June 12, 2015 at 10:39 am
  7. kim amundsen

    Said to say but my father was always too drunk to give out advice.

    June 12, 2015 at 10:38 am
  8. Erin

    i asked my father about the nice house his boss had and promotions, something was said about kissing ass and although I didn’t quite understand what that meant, I knew I would never do it

    June 12, 2015 at 10:35 am
  9. Jimbo Bass

    My dad would line up me and a few buddies on a Friday night, tell us to rub a little suntan lotion on our necks before going out, and then he would demonstrate. He would say, “Boys, you’ll smell like a vacation. The girls will love it.”

    June 12, 2015 at 7:37 am
  10. Paula Key Jenkins

    Well this book is written about my brother and I could share many….the strangest thing my dad taught me was when I was about 6. We lived outside the town where I went to school so I rode a bus everyday. On this particular day I wanted to go to a friends to play after school, but I did not ask my parents or tell my sister (15 years older than me) that I was going. In a panic, parents were called and of course my dad knew where I was immediately. After work, they came to pick me up and asked me why I went to the young friends house. Immediate response from me – “The bus driver would not stop, so I got off here!”. Yes I was adamant on the ride home until my dad said, “We’ll just stop and ask the bus driver why he wouldn’t stop.” The closer to the bus drivers home we went, my dad kept asking and just about the time we were turning, I confessed that I just wanted to play. The lesson…..Never tell a lie to your father, the whipping really does hurt him worse than you and you will never forget the look in his eyes.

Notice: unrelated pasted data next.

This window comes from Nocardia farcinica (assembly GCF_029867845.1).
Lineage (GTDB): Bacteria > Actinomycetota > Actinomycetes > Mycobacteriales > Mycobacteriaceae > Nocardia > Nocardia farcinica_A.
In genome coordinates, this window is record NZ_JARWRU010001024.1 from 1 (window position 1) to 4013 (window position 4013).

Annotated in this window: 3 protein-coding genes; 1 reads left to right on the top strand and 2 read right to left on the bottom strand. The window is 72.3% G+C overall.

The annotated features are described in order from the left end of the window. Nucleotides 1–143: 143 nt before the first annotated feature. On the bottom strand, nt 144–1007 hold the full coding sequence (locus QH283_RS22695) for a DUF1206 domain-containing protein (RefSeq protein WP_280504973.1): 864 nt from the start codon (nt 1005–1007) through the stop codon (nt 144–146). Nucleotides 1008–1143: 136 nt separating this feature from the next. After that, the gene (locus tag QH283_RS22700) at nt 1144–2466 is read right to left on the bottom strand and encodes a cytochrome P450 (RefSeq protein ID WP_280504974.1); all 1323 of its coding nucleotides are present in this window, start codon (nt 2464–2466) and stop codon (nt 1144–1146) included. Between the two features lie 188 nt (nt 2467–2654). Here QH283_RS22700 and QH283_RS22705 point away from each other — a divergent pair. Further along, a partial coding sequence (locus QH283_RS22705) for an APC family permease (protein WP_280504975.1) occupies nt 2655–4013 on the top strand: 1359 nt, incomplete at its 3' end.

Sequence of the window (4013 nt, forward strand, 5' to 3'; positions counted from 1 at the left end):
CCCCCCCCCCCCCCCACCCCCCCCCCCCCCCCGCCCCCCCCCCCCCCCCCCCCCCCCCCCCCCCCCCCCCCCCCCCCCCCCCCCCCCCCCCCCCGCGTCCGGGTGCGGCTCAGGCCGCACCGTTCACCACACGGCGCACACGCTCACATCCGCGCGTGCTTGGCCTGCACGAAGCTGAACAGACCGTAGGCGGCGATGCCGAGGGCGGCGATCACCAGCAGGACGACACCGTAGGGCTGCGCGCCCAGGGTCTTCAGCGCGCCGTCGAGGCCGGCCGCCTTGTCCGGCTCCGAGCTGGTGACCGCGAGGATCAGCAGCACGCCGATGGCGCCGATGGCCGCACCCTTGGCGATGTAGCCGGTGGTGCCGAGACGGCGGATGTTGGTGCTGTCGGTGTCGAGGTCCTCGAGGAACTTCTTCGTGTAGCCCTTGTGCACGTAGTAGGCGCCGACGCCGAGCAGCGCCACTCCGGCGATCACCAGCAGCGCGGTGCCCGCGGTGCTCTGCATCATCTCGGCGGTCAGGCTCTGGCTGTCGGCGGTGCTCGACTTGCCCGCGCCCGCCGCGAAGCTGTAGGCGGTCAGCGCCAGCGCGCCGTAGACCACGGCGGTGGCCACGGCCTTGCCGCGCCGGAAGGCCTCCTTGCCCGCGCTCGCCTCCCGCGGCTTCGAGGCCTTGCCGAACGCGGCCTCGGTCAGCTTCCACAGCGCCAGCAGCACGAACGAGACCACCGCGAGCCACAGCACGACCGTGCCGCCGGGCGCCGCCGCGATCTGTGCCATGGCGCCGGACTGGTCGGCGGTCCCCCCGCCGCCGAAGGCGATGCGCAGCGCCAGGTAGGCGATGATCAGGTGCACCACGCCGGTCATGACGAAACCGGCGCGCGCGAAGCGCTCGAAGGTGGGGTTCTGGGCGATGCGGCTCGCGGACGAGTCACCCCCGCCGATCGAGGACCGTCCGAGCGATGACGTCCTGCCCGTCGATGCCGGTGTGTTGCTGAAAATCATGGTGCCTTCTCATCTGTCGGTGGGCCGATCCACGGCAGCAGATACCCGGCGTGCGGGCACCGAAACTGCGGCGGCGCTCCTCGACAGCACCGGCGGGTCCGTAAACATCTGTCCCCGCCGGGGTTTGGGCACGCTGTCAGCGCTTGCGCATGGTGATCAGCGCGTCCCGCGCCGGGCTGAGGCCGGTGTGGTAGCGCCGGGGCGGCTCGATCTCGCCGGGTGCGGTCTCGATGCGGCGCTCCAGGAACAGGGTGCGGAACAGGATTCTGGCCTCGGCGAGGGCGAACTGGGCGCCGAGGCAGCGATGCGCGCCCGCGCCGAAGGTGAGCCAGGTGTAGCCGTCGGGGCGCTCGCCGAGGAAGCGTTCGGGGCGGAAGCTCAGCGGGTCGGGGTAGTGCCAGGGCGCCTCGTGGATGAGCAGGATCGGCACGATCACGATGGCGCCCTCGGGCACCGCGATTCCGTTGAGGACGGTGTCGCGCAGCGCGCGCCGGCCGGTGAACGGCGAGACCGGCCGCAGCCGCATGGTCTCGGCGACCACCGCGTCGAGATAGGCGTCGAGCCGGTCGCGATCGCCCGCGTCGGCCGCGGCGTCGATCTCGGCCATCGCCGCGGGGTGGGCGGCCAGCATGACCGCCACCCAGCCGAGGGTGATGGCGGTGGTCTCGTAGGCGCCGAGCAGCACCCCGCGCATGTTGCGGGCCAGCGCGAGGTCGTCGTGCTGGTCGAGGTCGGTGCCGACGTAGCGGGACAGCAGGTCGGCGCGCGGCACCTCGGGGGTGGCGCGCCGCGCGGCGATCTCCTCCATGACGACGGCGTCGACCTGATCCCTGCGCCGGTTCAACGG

June 12, 2015 at 7:21 am
  11. Pat Mayton

    If money can fix it, it isn’t a problem. The real problems in life can’t be fixed by money. Even if you don’t have the money it still isn’t a problem.

    June 12, 2015 at 7:14 am
  12. Edgar

    If your Yorkshire Pudding bounces down the road it’s probably not going to be very good. Also, not many people in Plains, Georgia try to make Yorkshire Pudding. For good reason.

    June 12, 2015 at 7:07 am
  13. karen s

    My dad was an avid coin collector. Each week night, we would drop our spare change into a canister on the kitchen counter. On Saturday mornings, Dad would spread the weekly bounty of coins out on the dining room table and spend hours mulling over them. One day I asked him why are pennies, nickels and dimes so important to you? He explained – it’s not the coins that are important. It’s having a hobby that is. You may be married someday and then you will understand the value of a hobby yourself. Dad – going into my 30th year of marriage I GET IT!!

    June 12, 2015 at 12:02 am
  14. Carla Hicks

    He always told me to have a good day (and if I could not have a good day, then mess it up for everyone else…lol).

    June 11, 2015 at 11:08 pm
  15. ALR

    When I was a kid and helping on the farm he told me that when herding a cow into the chute, stand firm and make yourself look big. He called this “heading”. He said a cow won’t run you over if you don’t act afraid.

    June 11, 2015 at 7:31 pm
  16. gmcl

    If you can’t say something nice, don’t say anything at all.

    June 11, 2015 at 5:09 pm
  17. mmcl

    Stay true to good principles and values.

    June 11, 2015 at 5:07 pm